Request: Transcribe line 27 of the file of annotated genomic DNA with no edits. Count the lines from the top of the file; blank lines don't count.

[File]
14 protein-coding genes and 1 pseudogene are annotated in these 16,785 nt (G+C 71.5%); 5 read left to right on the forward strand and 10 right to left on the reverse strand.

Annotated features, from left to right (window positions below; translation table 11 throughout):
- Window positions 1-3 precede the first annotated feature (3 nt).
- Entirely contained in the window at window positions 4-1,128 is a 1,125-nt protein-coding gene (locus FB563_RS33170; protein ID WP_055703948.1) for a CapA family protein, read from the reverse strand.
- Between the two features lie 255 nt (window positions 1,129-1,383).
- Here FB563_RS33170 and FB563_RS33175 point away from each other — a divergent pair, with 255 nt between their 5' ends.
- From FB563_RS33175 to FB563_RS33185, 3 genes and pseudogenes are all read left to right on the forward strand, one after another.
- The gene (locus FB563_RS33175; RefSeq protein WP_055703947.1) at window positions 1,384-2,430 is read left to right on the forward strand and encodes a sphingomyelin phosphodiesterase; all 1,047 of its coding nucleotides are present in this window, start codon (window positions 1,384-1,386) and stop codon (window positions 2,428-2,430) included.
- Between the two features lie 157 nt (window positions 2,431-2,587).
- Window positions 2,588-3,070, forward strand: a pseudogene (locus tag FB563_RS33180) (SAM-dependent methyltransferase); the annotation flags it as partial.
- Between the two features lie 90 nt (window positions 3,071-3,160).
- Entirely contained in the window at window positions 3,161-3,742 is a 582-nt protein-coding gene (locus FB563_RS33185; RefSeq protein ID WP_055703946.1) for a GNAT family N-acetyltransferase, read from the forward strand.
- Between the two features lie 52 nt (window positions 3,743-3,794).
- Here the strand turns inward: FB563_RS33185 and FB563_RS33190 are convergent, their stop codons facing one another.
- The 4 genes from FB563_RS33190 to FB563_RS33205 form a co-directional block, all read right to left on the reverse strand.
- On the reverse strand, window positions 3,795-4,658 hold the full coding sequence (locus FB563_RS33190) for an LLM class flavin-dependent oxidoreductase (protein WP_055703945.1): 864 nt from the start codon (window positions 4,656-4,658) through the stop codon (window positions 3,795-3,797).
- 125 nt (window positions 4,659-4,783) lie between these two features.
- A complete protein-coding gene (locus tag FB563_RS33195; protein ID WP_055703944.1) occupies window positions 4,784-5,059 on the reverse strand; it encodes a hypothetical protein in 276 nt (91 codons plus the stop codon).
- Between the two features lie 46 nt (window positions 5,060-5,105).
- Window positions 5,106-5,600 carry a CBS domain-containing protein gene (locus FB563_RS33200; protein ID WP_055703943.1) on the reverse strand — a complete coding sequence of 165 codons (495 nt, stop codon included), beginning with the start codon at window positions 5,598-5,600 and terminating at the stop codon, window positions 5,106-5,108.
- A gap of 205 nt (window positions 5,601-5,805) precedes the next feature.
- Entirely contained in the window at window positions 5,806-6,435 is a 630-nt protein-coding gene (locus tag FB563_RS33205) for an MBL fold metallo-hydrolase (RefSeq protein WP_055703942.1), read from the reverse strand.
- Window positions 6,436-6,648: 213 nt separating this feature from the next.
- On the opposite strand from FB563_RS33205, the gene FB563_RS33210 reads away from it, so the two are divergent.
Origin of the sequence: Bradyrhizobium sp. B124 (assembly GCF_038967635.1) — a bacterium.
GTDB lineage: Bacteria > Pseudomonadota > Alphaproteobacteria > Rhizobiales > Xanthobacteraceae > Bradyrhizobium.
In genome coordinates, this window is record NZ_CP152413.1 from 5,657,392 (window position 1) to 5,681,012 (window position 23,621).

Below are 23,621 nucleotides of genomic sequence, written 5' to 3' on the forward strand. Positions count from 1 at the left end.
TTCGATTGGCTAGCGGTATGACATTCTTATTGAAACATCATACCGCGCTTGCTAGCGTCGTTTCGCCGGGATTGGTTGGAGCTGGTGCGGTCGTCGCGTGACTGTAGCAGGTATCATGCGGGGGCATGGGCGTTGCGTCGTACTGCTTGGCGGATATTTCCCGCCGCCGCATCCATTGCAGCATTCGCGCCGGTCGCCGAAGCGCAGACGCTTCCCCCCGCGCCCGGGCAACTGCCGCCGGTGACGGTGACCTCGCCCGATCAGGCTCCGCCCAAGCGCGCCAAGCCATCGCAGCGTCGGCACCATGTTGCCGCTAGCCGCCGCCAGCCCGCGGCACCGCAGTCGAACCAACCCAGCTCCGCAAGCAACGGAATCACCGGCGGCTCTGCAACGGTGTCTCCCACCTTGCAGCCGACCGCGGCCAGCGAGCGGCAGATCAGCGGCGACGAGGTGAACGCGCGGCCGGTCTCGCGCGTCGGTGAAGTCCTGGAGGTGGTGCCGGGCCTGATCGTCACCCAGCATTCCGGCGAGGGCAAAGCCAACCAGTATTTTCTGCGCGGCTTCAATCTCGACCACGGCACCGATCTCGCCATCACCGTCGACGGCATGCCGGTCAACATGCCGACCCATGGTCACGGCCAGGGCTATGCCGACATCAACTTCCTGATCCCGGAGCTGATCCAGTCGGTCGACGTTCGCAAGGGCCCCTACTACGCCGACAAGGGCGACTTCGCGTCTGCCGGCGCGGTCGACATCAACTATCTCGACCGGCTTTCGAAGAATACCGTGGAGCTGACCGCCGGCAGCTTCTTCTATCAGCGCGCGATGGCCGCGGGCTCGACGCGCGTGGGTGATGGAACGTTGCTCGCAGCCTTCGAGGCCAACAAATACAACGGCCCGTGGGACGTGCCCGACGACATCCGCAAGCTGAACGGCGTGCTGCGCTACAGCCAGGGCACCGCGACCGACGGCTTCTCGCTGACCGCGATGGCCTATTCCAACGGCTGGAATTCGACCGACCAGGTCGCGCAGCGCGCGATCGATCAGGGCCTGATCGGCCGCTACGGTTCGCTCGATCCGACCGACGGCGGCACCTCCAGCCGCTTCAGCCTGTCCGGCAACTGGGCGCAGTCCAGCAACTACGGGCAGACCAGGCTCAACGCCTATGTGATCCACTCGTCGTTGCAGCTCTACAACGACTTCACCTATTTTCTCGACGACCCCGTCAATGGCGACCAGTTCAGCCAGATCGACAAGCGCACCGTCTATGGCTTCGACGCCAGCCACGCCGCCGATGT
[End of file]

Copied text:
In genome coordinates, this window is record NZ_CP152413.1 from 5,657,392 (window position 1) to 5,681,012 (window position 23,621).